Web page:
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Thu, 29 Jul 2021
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MIB

US gives fresh details of CIA agent who killed two men in Pakistan shootout

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© Reuters
Raymond Davis, held in Pakistan on double murder charges for a shooting in Lahore last month, is employed by the CIA as a contractor.
US reveals that CIA agent Raymond Davis worked for private security firm Xe, formerly known as Blackwater

US officials have provided fresh details about Raymond Davis, the CIA agent at the centre of a diplomatic stand-off in Pakistan, including confirmation that he had worked for the private security contractor Xe, formerly known as Blackwater. They also disclosed for the first time that he had been providing security for a CIA team tracking militants.

Davis was attached to the CIA's Global Response Staff, whose duties include protecting case officers when they meet with sources. He was familiarising himself with a sensitive area of Lahore on the day he shot dead two Pakistanis.

MIB

MI5 cropped 7/7 bomber out of picture shown to key informant

Unrecognisable version of photograph taken by agent a year before London attacks was sent to US supergrass.

MI5 photo of 7/7
© Press Association
The photo of Shehzad Tanweer and Mohammad Siddique Khan at a service station in 2004 and, right, the versions sent to a US informant.
Crucial surveillance photographs clearly identifying two of the 7 July bombers more than a year before the atrocity were cropped by intelligence officials in such a "speedy" manner as to render them unrecognisable to a key supergrass.

The inquests into the 52 victims of the attacks heard from a top MI5 officer that in April 2004 a photo that originally had Mohammad Sidique Khan and Shehzad Tanweer in it was shown to the informant Mohammed Junaid Babar, described as "one of the most significant sources the intelligence services had at that time". The pair were returning from meeting a known bomb plotter.

But instead of the original colour photograph, in which both men are clearly identifiable, an intelligence officer edited the photo to render Tanweer unrecognisable and crop out Khan altogether, and forwarded it to the US where Babar was in custody. The version was also converted to black and white. Babar had previously met Khan at a terrorist training camp in Pakistan but the photograph of Khan was not forwarded to the informant.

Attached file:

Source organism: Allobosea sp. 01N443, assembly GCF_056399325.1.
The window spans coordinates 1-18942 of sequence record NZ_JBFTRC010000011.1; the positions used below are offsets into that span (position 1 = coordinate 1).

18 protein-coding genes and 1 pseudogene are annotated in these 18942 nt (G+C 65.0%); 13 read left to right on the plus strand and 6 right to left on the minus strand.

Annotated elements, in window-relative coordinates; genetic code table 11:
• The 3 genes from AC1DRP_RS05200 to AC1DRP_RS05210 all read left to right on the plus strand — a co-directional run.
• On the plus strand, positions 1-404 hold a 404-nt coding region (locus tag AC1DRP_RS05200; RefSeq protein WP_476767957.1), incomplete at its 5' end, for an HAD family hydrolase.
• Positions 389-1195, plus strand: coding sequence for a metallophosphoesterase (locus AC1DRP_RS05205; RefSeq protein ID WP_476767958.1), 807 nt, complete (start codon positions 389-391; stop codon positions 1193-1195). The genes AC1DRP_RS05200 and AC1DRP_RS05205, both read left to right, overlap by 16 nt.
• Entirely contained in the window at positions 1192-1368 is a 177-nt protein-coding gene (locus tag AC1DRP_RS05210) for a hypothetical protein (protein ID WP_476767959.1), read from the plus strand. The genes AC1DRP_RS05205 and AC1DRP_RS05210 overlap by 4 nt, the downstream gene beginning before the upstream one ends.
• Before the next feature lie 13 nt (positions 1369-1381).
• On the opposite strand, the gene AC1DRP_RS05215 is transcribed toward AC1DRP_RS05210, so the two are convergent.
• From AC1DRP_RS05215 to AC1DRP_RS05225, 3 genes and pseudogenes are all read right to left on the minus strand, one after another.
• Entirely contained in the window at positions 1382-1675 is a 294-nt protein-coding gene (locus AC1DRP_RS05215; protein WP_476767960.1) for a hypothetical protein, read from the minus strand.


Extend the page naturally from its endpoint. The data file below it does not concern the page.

In uncharacteristically frank language, Hugo Keith, counsel to the inquests, told the MI5 officer: "I think one of my children could have done a better job of cropping out that photograph."

Comment: Smoke and Mirrors. When it comes to the London Bombings, the Facts Speak for Themselves


MIB

MI5 accused of trying to gag justice at 7/7 inquests

Lawyers for the families of those killed in the bombings argue coroner should be allowed to go into detail about murders.

July 07 bombing
© Martin Godwin for the Guardian
The families of those killed do not want 'a sterile, bare conclusion' to the inquests, their lawyers have said.
MI5 has been accused of attempting to gag justice by restricting the verdicts of the inquests into the victims of the 7 July attacks.

The families of those killed in the bombings do not want "a sterile, bare conclusion" to the inquests, their lawyers said, arguing instead that the coroner should be allowed to go into much greater detail about how the 52 victims were murdered.

MI5's legal team argued that by law only "brief, neutral and factual" verdicts can be recorded. But Patrick O'Connor QC, for the relatives, said that the bereaved families would be disappointed and the public "quite astonished if ... we were literally kept to the kind of one, one-and-a-half, two-sentence verdict in the inquisition that is suggested by some." He added: "The state of justice is very often depicted blindfolded, but never gagged."

The families are concerned that the coroner could deliver a brief verdict that their loved ones were unlawfully killed but fail to rule on whether the security agencies could have prevented the atrocities or whether the emergency services could have saved more lives.